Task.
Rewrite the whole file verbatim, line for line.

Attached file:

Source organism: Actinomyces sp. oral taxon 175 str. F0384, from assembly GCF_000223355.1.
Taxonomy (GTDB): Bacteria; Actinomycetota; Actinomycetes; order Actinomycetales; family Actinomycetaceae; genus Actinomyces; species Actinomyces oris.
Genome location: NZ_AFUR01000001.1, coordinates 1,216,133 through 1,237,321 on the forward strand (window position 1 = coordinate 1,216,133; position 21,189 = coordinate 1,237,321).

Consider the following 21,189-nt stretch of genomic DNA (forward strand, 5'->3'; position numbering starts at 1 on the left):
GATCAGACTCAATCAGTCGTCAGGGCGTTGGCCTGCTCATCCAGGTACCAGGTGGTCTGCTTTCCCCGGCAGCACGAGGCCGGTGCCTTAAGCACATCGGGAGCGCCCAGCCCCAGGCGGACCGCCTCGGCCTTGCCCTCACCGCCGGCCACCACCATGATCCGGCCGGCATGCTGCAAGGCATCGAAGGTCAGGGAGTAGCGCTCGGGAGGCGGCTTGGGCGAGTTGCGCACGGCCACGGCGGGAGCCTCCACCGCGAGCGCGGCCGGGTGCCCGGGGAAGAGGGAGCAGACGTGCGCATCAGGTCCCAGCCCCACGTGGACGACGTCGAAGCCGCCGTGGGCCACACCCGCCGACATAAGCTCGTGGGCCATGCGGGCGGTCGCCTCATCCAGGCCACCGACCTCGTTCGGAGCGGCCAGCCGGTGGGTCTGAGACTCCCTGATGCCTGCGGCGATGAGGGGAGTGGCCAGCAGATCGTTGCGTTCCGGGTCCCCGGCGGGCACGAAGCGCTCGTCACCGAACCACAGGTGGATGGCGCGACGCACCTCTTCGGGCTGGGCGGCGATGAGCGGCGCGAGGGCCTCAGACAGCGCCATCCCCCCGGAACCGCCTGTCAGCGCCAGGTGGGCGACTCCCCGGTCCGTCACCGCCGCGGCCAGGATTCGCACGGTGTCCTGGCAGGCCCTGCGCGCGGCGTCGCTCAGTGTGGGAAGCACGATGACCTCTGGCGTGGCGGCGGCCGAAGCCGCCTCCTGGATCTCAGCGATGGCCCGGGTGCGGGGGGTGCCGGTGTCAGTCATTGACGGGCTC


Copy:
Source organism: Actinomyces sp. oral taxon 175 str. F0384, from assembly GCF_000223355.1.
Taxonomy (GTDB): Bacteria; Actinomycetota; Actinomycetes; order Actinomycetales; family Actinomycetaceae; genus Actinomyces; species Actinomyces oris.
Genome location: NZ_AFUR01000001.1, coordinates 1,216,133 through 1,237,321 on the forward strand (window position 1 = coordinate 1,216,133; position 21,189 = coordinate 1,237,321).

Consider the following 21,189-nt stretch of genomic DNA (forward strand, 5'->3'; position numbering starts at 1 on the left):
GATCAGACTCAATCAGTCGTCAGGGCGTTGGCCTGCTCATCCAGGTACCAGGTGGTCTGCTTTCCCCGGCAGCACGAGGCCGGTGCCTTAAGCACATCGGGAGCGCCCAGCCCCAGGCGGACCGCCTCGGCCTTGCCCTCACCGCCGGCCACCACCATGATCCGGCCGGCATGCTGCAAGGCATCGAAGGTCAGGGAGTAGCGCTCGGGAGGCGGCTTGGGCGAGTTGCGCACGGCCACGGCGGGAGCCTCCACCGCGAGCGCGGCCGGGTGCCCGGGGAAGAGGGAGCAGACGTGCGCATCAGGTCCCAGCCCCACGTGGACGACGTCGAAGCCGCCGTGGGCCACACCCGCCGACATAAGCTCGTGGGCCATGCGGGCGGTCGCCTCATCCAGGCCACCGACCTCGTTCGGAGCGGCCAGCCGGTGGGTCTGAGACTCCCTGATGCCTGCGGCGATGAGGGGAGTGGCCAGCAGATCGTTGCGTTCCGGGTCCCCGGCGGGCACGAAGCGCTCGTCACCGAACCACAGGTGGATGGCGCGACGCACCTCTTCGGGCTGGGCGGCGATGAGCGGCGCGAGGGCCTCAGACAGCGCCATCCCCCCGGAACCGCCTGTCAGCGCCAGGTGGGCGACTCCCCGGTCCGTCACCGCCGCGGCCAGGATTCGCACGGTGTCCTGGCAGGCCCTGCGCGCGGCGTCGCTCAGTGTGGGAAGCACGATGACCTCTGGCGTGGCGGCGGCCGAAGCCGCCTCCTGGATCTCAGCGATGGCCCGGGTGCGGGGGGTGCCGGTGTCAGTCATTGACGGGCTC